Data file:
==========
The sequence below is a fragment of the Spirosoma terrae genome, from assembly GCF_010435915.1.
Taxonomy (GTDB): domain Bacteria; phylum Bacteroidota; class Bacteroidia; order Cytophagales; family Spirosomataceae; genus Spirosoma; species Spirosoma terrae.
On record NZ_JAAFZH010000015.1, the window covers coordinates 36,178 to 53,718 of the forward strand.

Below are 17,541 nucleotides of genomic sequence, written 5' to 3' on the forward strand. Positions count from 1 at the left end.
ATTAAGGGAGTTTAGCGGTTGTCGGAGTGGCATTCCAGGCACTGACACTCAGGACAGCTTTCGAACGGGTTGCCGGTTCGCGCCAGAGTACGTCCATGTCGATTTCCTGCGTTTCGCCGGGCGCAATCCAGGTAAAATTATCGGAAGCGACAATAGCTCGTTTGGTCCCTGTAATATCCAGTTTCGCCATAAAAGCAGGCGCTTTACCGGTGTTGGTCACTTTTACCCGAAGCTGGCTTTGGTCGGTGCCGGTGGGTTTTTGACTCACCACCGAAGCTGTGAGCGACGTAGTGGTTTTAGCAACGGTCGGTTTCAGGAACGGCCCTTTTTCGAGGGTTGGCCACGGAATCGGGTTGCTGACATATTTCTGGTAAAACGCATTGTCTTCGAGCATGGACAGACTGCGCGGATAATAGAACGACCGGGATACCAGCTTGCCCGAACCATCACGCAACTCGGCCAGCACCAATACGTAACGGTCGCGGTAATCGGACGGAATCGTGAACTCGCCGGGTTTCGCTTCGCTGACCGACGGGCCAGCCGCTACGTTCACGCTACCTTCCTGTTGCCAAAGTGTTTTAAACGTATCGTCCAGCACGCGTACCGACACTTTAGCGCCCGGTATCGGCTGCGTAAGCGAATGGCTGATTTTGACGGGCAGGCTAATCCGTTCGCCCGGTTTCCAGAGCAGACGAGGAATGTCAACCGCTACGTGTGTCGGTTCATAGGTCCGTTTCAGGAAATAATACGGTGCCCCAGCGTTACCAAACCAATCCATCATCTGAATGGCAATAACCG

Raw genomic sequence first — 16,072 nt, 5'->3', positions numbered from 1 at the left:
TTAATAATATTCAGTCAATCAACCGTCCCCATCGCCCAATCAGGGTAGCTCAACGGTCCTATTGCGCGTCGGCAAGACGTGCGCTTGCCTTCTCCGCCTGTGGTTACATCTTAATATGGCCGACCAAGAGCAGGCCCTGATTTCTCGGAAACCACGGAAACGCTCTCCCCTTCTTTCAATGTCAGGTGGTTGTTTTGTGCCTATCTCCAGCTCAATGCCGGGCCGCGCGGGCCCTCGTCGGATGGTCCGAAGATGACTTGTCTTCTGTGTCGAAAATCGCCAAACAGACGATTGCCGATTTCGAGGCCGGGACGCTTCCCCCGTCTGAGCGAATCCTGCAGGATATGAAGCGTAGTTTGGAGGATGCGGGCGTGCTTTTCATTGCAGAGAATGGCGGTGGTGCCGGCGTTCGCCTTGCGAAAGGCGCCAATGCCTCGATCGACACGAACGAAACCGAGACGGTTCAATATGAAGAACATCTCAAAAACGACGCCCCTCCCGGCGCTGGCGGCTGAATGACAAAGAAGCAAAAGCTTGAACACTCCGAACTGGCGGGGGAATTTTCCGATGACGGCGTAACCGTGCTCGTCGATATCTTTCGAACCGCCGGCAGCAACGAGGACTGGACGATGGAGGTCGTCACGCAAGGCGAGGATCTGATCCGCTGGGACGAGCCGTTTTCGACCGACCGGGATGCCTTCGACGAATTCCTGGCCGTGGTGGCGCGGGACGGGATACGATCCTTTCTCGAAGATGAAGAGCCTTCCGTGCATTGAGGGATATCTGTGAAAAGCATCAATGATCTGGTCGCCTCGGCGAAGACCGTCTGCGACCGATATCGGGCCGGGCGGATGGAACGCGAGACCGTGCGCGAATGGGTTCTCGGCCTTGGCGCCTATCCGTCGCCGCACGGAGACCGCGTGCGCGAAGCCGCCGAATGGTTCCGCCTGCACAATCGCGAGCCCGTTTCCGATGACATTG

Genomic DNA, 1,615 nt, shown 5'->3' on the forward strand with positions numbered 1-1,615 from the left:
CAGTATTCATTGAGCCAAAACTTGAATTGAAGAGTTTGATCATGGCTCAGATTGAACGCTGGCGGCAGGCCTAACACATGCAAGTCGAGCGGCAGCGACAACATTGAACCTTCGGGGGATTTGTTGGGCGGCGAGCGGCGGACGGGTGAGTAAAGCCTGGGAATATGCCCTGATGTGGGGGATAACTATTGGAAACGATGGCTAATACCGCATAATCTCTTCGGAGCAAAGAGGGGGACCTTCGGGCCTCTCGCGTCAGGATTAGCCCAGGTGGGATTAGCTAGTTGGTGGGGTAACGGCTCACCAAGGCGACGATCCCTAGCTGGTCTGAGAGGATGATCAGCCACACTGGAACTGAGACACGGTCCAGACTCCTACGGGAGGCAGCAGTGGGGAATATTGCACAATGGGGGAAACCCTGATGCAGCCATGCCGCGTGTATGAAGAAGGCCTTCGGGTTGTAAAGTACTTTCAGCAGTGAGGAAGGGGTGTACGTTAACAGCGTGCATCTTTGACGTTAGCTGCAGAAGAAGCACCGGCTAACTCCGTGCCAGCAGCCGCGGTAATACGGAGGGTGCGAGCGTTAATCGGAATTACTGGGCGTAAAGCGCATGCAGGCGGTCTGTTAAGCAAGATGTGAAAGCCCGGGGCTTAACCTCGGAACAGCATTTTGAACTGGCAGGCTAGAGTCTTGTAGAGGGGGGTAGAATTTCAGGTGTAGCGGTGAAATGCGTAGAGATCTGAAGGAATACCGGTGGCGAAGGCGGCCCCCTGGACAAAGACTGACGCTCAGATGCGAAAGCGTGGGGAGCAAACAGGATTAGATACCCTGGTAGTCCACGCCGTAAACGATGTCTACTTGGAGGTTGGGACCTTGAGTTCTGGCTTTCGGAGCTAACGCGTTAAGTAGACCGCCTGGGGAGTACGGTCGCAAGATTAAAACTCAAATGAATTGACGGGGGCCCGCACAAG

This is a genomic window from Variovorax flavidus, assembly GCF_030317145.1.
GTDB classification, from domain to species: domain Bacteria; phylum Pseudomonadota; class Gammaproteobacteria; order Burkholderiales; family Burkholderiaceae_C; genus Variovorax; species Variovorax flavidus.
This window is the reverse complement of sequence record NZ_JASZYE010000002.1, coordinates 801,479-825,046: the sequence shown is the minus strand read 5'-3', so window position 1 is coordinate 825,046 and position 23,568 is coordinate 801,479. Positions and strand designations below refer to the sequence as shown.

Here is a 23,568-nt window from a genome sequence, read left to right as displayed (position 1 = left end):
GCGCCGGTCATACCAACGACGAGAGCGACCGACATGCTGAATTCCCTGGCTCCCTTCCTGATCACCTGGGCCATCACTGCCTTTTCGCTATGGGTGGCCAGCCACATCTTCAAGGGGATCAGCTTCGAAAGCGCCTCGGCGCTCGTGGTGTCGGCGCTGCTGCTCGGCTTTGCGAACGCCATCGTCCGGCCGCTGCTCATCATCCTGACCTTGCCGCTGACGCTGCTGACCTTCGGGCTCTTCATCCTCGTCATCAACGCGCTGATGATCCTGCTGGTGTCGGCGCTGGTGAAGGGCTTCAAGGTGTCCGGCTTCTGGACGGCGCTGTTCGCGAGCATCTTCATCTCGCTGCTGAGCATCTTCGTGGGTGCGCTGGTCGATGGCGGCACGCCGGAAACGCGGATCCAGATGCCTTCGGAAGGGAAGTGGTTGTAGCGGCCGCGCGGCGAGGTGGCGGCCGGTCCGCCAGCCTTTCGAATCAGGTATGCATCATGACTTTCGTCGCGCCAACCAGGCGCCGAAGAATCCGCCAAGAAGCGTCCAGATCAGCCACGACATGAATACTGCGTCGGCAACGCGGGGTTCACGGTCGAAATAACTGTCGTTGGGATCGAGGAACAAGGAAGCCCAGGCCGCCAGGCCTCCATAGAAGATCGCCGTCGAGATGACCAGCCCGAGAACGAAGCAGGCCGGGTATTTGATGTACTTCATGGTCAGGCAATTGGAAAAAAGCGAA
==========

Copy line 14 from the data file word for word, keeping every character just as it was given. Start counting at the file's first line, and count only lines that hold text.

GCGCCGGTCATACCAACGACGAGAGCGACCGACATGCTGAATTCCCTGGCTCCCTTCCTGATCACCTGGGCCATCACTGCCTTTTCGCTATGGGTGGCCAGCCACATCTTCAAGGGGATCAGCTTCGAAAGCGCCTCGGCGCTCGTGGTGTCGGCGCTGCTGCTCGGCTTTGCGAACGCCATCGTCCGGCCGCTGCTCATCATCCTGACCTTGCCGCTGACGCTGCTGACCTTCGGGCTCTTCATCCTCGTCATCAACGCGCTGATGATCCTGCTGGTGTCGGCGCTGGTGAAGGGCTTCAAGGTGTCCGGCTTCTGGACGGCGCTGTTCGCGAGCATCTTCATCTCGCTGCTGAGCATCTTCGTGGGTGCGCTGGTCGATGGCGGCACGCCGGAAACGCGGATCCAGATGCCTTCGGAAGGGAAGTGGTTGTAGCGGCCGCGCGGCGAGGTGGCGGCCGGTCCGCCAGCCTTTCGAATCAGGTATGCATCATGACTTTCGTCGCGCCAACCAGGCGCCGAAGAATCCGCCAAGAAGCGTCCAGATCAGCCACGACATGAATACTGCGTCGGCAACGCGGGGTTCACGGTCGAAATAACTGTCGTTGGGATCGAGGAACAAGGAAGCCCAGGCCGCCAGGCCTCCATAGAAGATCGCCGTCGAGATGACCAGCCCGAGAACGAAGCAGGCCGGGTATTTGATGTACTTCATGGTCAGGCAATTGGAAAAAAGCGAA